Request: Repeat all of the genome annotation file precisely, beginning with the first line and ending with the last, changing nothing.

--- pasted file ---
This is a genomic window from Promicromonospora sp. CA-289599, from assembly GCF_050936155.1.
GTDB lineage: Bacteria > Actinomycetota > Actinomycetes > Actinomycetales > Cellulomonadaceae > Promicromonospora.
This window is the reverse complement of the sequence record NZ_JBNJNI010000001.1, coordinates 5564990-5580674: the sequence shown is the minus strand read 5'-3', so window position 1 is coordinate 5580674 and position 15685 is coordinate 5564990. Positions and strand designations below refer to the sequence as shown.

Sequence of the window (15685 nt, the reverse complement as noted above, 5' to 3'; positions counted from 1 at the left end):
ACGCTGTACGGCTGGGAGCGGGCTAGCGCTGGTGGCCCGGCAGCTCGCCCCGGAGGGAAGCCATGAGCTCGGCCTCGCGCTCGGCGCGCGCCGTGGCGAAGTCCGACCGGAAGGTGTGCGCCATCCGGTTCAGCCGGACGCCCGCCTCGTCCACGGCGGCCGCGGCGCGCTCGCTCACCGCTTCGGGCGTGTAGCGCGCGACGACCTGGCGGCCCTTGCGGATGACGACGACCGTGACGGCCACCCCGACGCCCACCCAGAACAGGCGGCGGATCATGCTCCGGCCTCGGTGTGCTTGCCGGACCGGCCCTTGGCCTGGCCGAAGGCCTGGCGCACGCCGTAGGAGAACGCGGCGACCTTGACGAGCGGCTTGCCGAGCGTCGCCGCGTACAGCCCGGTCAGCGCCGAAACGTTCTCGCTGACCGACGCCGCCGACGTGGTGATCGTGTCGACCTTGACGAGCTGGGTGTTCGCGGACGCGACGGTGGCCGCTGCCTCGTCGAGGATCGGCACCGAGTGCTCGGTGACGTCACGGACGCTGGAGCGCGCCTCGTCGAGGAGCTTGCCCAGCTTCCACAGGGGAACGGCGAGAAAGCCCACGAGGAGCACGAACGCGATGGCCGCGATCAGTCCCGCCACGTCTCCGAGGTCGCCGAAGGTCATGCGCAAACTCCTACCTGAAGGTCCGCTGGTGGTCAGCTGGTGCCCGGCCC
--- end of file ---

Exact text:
This is a genomic window from Promicromonospora sp. CA-289599, from assembly GCF_050936155.1.
GTDB lineage: Bacteria > Actinomycetota > Actinomycetes > Actinomycetales > Cellulomonadaceae > Promicromonospora.
This window is the reverse complement of the sequence record NZ_JBNJNI010000001.1, coordinates 5564990-5580674: the sequence shown is the minus strand read 5'-3', so window position 1 is coordinate 5580674 and position 15685 is coordinate 5564990. Positions and strand designations below refer to the sequence as shown.

Sequence of the window (15685 nt, the reverse complement as noted above, 5' to 3'; positions counted from 1 at the left end):
ACGCTGTACGGCTGGGAGCGGGCTAGCGCTGGTGGCCCGGCAGCTCGCCCCGGAGGGAAGCCATGAGCTCGGCCTCGCGCTCGGCGCGCGCCGTGGCGAAGTCCGACCGGAAGGTGTGCGCCATCCGGTTCAGCCGGACGCCCGCCTCGTCCACGGCGGCCGCGGCGCGCTCGCTCACCGCTTCGGGCGTGTAGCGCGCGACGACCTGGCGGCCCTTGCGGATGACGACGACCGTGACGGCCACCCCGACGCCCACCCAGAACAGGCGGCGGATCATGCTCCGGCCTCGGTGTGCTTGCCGGACCGGCCCTTGGCCTGGCCGAAGGCCTGGCGCACGCCGTAGGAGAACGCGGCGACCTTGACGAGCGGCTTGCCGAGCGTCGCCGCGTACAGCCCGGTCAGCGCCGAAACGTTCTCGCTGACCGACGCCGCCGACGTGGTGATCGTGTCGACCTTGACGAGCTGGGTGTTCGCGGACGCGACGGTGGCCGCTGCCTCGTCGAGGATCGGCACCGAGTGCTCGGTGACGTCACGGACGCTGGAGCGCGCCTCGTCGAGGAGCTTGCCCAGCTTCCACAGGGGAACGGCGAGAAAGCCCACGAGGAGCACGAACGCGATGGCCGCGATCAGTCCCGCCACGTCTCCGAGGTCGCCGAAGGTCATGCGCAAACTCCTACCTGAAGGTCCGCTGGTGGTCAGCTGGTGCCCGGCCC